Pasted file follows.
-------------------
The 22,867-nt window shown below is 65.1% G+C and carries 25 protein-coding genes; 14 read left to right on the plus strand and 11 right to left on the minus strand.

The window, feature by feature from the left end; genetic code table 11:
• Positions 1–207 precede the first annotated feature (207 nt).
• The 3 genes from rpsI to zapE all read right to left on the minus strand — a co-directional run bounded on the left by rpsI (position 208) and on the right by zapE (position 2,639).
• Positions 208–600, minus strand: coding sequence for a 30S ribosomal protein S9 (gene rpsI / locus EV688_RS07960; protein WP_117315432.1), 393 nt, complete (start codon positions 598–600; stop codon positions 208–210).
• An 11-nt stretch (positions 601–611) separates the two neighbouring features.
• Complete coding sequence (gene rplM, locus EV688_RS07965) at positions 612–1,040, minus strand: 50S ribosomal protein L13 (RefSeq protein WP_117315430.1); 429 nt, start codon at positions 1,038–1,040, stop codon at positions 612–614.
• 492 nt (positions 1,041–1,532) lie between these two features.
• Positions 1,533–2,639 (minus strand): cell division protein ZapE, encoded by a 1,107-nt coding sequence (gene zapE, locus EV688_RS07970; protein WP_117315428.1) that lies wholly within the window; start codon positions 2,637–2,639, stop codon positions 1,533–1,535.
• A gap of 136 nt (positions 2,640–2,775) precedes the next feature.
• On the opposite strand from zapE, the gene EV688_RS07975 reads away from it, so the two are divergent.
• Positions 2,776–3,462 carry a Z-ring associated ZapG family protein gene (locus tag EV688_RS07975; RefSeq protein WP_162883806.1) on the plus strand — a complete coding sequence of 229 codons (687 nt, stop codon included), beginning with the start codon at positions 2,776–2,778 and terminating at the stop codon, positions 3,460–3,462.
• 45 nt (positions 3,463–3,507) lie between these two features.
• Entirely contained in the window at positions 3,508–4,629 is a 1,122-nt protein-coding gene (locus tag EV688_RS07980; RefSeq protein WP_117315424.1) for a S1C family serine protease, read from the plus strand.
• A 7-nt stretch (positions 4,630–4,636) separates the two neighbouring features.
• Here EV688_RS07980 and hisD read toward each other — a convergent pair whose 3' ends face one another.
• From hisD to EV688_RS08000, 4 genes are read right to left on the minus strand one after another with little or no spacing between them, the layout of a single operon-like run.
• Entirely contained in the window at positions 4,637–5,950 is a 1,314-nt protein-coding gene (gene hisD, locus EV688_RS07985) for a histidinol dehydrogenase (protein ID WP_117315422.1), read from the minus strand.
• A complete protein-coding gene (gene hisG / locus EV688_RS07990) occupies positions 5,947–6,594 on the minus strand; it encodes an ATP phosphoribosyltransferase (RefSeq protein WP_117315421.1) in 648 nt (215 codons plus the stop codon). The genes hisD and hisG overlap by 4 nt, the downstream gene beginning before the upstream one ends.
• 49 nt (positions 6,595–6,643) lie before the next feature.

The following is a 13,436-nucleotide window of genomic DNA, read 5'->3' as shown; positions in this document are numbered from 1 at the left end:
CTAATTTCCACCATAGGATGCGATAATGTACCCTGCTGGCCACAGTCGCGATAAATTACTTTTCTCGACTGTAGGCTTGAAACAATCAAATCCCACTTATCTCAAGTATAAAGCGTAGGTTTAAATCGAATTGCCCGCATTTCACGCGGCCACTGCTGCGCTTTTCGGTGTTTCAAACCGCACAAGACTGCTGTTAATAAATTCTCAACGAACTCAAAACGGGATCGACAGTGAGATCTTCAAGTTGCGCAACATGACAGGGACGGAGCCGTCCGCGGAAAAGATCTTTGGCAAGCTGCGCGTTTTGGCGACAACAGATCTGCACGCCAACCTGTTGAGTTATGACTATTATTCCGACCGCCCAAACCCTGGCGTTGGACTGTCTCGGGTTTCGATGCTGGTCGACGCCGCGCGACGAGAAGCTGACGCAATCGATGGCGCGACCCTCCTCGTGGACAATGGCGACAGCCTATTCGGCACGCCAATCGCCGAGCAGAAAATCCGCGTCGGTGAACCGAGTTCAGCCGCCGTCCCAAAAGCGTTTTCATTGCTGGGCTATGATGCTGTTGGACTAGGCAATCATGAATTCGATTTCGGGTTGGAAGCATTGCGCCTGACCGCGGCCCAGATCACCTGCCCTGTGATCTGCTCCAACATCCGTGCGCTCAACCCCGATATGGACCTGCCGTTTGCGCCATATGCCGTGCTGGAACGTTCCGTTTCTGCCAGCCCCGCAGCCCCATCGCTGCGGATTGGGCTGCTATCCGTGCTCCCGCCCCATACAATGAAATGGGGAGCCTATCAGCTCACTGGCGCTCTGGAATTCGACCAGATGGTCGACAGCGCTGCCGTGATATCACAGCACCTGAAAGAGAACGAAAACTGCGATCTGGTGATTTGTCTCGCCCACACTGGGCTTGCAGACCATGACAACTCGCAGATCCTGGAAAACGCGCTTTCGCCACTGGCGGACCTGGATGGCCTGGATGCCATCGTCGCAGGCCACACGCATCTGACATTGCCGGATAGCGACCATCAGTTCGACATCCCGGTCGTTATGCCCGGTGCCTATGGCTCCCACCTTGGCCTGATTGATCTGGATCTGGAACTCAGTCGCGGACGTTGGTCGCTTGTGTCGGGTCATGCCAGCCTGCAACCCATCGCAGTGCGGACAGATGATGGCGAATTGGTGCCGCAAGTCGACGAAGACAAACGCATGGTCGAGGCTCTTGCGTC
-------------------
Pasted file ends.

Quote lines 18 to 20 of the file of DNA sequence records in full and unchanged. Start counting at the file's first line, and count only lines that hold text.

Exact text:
• Entirely contained in the window at positions 4,637–5,950 is a 1,314-nt protein-coding gene (gene hisD, locus EV688_RS07985) for a histidinol dehydrogenase (protein ID WP_117315422.1), read from the minus strand.
• A complete protein-coding gene (gene hisG / locus EV688_RS07990) occupies positions 5,947–6,594 on the minus strand; it encodes an ATP phosphoribosyltransferase (RefSeq protein WP_117315421.1) in 648 nt (215 codons plus the stop codon). The genes hisD and hisG overlap by 4 nt, the downstream gene beginning before the upstream one ends.
• 49 nt (positions 6,595–6,643) lie before the next feature.